Seasons in a Creative’s Life

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“Spring Song” – Violet Nesdoly (Watercolor on 140 lb. cold press paper, 9×6 inches).

This week I’m taking in a three-session webinar on the artist’s mindset led by artist coach and mentor Matt Tommey. Yesterday’s lecture was followed by a Q&A where Tommey answered submitted questions. The first question and his answer opened a window for me.

The question was (not the exact words but the gist) “What do I do when I feel an artistic calling in many directions?”

Matt’s answer:

  • Many creatives are polymaths, i.e. Renaissance people who are interested and excel at many things. It is not surprising that they struggle with finding a focus when their interests and skills are wide and varied.

  • The answer to that is to recognize that life has SEASONS.

He spoke of his own seasons of leading worship (music), basket making (art), church involvement, now leading his mentoring program.

Our seasons are determined by many things: our age, family and responsibilities to them, finances, health, etc. When we are aware of life’s seasons, and the changes they bring, we don’t need to stress when we find our focus shifting as a result of changing circumstances.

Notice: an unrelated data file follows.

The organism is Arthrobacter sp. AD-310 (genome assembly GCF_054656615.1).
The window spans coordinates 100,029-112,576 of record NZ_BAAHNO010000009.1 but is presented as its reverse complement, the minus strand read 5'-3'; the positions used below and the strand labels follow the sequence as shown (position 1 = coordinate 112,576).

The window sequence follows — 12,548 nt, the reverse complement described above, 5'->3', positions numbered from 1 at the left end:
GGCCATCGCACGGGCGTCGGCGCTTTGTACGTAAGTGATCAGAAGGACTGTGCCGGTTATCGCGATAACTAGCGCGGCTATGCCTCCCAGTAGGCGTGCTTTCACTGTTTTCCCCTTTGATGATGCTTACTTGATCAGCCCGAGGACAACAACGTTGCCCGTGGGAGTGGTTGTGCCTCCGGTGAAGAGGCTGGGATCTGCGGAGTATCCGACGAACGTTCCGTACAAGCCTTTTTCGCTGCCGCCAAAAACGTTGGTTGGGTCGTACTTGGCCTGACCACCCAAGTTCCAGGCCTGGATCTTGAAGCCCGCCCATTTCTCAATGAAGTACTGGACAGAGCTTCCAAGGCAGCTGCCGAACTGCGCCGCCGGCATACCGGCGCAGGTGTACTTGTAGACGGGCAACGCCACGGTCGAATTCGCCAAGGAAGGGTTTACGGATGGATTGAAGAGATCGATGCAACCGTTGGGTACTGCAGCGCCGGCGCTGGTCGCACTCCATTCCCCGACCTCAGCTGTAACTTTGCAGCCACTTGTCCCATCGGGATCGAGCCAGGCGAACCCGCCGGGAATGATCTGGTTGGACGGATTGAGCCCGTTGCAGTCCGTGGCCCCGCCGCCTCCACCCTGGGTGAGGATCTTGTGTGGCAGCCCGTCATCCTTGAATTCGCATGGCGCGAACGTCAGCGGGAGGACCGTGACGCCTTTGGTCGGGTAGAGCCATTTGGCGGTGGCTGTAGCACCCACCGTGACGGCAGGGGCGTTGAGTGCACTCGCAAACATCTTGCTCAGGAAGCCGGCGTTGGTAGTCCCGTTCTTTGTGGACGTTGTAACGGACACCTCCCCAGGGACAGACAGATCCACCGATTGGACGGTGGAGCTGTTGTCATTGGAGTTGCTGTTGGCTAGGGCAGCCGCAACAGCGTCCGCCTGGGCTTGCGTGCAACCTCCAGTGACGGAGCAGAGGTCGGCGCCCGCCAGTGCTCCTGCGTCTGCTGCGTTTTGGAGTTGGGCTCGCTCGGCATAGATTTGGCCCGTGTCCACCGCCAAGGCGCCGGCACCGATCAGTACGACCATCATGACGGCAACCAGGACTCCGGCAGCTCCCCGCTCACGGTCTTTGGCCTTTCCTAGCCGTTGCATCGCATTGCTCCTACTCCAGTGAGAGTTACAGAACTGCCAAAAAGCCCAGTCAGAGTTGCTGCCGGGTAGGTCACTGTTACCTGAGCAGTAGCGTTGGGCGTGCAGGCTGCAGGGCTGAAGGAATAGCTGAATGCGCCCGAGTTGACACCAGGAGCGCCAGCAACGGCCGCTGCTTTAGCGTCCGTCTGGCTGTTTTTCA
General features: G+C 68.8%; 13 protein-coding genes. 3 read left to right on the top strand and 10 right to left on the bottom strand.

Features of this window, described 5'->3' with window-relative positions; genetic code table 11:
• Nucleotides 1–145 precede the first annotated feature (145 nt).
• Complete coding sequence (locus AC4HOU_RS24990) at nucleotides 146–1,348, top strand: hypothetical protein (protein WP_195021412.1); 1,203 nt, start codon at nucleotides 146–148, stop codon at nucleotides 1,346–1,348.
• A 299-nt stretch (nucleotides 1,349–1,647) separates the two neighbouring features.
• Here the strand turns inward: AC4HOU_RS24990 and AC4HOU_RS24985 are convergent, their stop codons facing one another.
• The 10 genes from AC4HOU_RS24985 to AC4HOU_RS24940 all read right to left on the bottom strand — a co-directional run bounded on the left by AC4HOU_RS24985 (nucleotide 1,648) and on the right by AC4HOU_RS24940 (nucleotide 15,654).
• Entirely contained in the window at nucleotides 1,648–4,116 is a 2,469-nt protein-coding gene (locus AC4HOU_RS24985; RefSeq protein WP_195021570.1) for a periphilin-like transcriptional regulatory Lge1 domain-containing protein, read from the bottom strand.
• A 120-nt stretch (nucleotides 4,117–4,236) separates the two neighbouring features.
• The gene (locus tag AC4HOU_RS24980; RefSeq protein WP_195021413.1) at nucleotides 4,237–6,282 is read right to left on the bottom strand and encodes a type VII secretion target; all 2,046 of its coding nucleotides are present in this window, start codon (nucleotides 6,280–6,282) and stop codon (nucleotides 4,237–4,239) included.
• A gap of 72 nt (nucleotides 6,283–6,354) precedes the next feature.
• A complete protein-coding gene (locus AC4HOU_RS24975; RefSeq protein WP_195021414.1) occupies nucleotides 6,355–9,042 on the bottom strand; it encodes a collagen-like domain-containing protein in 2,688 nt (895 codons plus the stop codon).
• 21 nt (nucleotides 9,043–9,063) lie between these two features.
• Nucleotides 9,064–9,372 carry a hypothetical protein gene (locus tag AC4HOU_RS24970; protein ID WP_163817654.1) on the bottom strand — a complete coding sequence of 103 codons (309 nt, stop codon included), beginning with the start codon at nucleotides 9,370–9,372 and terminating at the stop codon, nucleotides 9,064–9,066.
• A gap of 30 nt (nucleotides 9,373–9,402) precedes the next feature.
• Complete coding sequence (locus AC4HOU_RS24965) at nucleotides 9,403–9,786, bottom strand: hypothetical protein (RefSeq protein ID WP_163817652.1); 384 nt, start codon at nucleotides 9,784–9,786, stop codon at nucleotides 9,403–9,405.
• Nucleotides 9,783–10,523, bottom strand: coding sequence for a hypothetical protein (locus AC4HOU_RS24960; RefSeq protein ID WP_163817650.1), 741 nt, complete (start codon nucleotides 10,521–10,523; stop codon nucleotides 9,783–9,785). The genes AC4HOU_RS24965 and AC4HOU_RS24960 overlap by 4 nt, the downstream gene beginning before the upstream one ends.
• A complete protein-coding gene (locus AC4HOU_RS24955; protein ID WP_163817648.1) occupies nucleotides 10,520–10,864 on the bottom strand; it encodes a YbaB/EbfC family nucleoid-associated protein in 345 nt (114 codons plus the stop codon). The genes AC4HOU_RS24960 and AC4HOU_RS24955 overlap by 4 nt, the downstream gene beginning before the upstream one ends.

I can relate to that!

When our family was growing up, my creative pursuits involved decorating my home, sewing for my family, gardening, and doing the odd craft project.

Then I started a home-based medical transcription business and for a time my attention was absorbed by it—along with family and church responsibilities.

Once it was established, I got the itch to work on an old love—writing. I registered for a writing course and within about a year, had sold my first article. Many published articles, stories, devotions, puzzles and poems followed. I published a couple of poetry books and even wrote two novels.

Then in 2017 I discovered Bible Art Journaling through a request to review the wonderful book The Complete Guide to Bible Journaling. Oh shiny!

(Many of my siblings are talented artists with formal art training. I loved art but felt I couldn’t measure up, so shoved that old interest into the background. When I saw the Bible Journaling book and the projects people did, immediately I knew I wanted to try this, just for the fun and spiritual enrichment of it. I promptly ordered a journaling Bible, which I enjoy doodling in to this day.)